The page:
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Get Cozy and Stay Energy-Effcient

December 11, 2014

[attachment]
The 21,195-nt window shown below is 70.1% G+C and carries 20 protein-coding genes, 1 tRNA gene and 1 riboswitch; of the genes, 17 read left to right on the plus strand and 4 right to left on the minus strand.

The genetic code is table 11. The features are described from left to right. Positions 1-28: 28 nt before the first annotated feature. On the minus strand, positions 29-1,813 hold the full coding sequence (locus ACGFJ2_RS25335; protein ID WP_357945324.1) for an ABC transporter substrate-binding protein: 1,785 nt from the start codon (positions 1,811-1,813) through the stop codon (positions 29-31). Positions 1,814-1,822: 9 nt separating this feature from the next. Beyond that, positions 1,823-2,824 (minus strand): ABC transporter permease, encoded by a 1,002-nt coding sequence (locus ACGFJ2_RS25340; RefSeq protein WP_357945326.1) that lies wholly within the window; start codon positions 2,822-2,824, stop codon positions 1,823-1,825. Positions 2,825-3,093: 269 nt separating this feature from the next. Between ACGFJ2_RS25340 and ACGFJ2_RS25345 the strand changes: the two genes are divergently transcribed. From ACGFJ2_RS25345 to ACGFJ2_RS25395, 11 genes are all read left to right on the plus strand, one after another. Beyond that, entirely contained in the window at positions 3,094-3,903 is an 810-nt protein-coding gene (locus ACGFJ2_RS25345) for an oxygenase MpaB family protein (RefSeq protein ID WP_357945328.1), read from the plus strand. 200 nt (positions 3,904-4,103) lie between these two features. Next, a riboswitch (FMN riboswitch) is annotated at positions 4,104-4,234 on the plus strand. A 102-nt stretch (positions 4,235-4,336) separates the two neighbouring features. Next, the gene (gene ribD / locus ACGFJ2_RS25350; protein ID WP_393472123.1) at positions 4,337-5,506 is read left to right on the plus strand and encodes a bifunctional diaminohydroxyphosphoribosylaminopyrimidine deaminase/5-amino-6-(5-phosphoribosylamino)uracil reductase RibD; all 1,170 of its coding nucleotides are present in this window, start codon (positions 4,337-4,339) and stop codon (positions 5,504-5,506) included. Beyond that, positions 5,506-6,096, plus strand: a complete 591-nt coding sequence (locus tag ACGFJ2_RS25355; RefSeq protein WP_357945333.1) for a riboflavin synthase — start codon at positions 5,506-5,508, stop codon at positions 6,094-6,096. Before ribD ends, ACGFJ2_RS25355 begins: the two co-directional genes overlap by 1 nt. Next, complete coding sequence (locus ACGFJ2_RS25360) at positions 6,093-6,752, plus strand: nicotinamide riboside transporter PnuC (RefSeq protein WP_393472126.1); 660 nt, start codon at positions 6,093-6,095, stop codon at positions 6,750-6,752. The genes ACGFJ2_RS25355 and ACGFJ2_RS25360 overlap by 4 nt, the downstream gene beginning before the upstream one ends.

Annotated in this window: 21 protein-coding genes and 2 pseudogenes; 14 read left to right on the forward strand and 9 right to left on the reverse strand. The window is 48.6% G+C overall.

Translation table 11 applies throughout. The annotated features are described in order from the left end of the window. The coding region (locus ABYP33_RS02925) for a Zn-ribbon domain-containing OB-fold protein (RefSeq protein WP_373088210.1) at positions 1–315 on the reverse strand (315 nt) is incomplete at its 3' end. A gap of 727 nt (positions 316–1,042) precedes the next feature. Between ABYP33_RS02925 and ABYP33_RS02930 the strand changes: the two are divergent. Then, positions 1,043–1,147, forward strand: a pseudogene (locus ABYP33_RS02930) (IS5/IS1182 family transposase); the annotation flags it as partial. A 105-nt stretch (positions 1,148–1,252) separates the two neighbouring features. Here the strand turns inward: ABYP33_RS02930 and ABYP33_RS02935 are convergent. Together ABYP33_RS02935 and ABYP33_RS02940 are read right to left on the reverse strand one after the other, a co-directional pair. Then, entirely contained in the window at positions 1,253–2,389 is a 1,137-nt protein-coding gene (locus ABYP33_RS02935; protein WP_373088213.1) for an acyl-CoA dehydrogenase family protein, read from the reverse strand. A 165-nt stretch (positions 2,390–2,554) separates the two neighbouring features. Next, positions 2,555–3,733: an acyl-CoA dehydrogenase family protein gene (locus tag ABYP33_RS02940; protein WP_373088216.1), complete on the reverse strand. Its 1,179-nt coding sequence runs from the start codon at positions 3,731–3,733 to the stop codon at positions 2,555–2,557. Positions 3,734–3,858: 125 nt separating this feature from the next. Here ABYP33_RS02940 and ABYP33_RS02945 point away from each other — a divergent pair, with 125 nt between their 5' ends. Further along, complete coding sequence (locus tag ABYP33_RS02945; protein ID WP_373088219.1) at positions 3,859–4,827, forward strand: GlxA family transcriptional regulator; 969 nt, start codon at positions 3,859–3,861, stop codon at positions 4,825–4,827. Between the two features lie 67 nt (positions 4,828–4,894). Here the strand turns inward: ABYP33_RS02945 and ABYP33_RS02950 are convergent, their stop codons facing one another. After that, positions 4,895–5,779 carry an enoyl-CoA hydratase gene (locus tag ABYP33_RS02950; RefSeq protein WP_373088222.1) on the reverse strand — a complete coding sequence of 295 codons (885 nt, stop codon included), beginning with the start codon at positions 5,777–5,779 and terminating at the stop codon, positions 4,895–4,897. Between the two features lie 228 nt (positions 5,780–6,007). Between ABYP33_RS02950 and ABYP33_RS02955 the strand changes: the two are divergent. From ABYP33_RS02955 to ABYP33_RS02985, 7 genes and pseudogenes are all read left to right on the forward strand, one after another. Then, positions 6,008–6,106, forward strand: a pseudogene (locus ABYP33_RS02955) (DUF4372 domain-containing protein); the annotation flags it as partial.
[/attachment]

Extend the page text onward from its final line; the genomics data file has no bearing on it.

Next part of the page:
Get cozy with an energy-efficient fireplace or woodstove The chill of winter is sending homeowners to stoke up their woodstoves and fireplaces. This type of heat is warm and cozy, but is it as energy-efficient as you think? Did you know that most wood-burning fireplaces convert only 15 percent of the wood’s energy into usable heat? According to the US Environmental Protection Agency (EPA), 9 out of the 12 million wood stoves in homes around the United States are non EPA-certified, so they are 50 percent less efficient than the newer stoves. A newer stove also uses one-third less wood to deliver the same amount of heat, which reduces your firewood expense. The newer fireplace designs address the heat factor. Rather than sending most of the heat up the chimney, they direct more warmth into the home’s interior. If you want to keep your existing fireplace, you can install a fireplace insert to produce better efficiency. These sealed metal boxes burn wood or pellets, and do a better job of circulating warm air into your home because the sealed chamber prevents it from being redirected outside. A gas fireplace can be direct-vent or vent-free. A direct-vent gas fireplace brings in outside air for combustion to fuel the fire, while the vent-free uses the air inside your home—ideal for those homes that don’t have a chimney or vent. The added bonus is that you don’t have to buy or cut firewood or worry about safely removing and discarding the ashes. With gas, you always have more control over the temperature with by setting the thermostat, while the heat from a wood-burning fireplace can only be adjusted with moving the damper. An energy-efficient fireplace or woodstove also reduces risks. They’re designed to reduce the creosote build-up, the leading cause of chimney fires. From an environmental standpoint, switching to an energy-efficient woodstove or fireplace also reduces the amount of indoor and outdoor particle pollution by 70 percent! Here’s the EPA’s latest list of certified wood heaters. If you choose wood as your fuel, make sure you use only seasoned wood that has been outside and dried in the sun for at least six months. Unseasoned wood produces more smoke and creosote.

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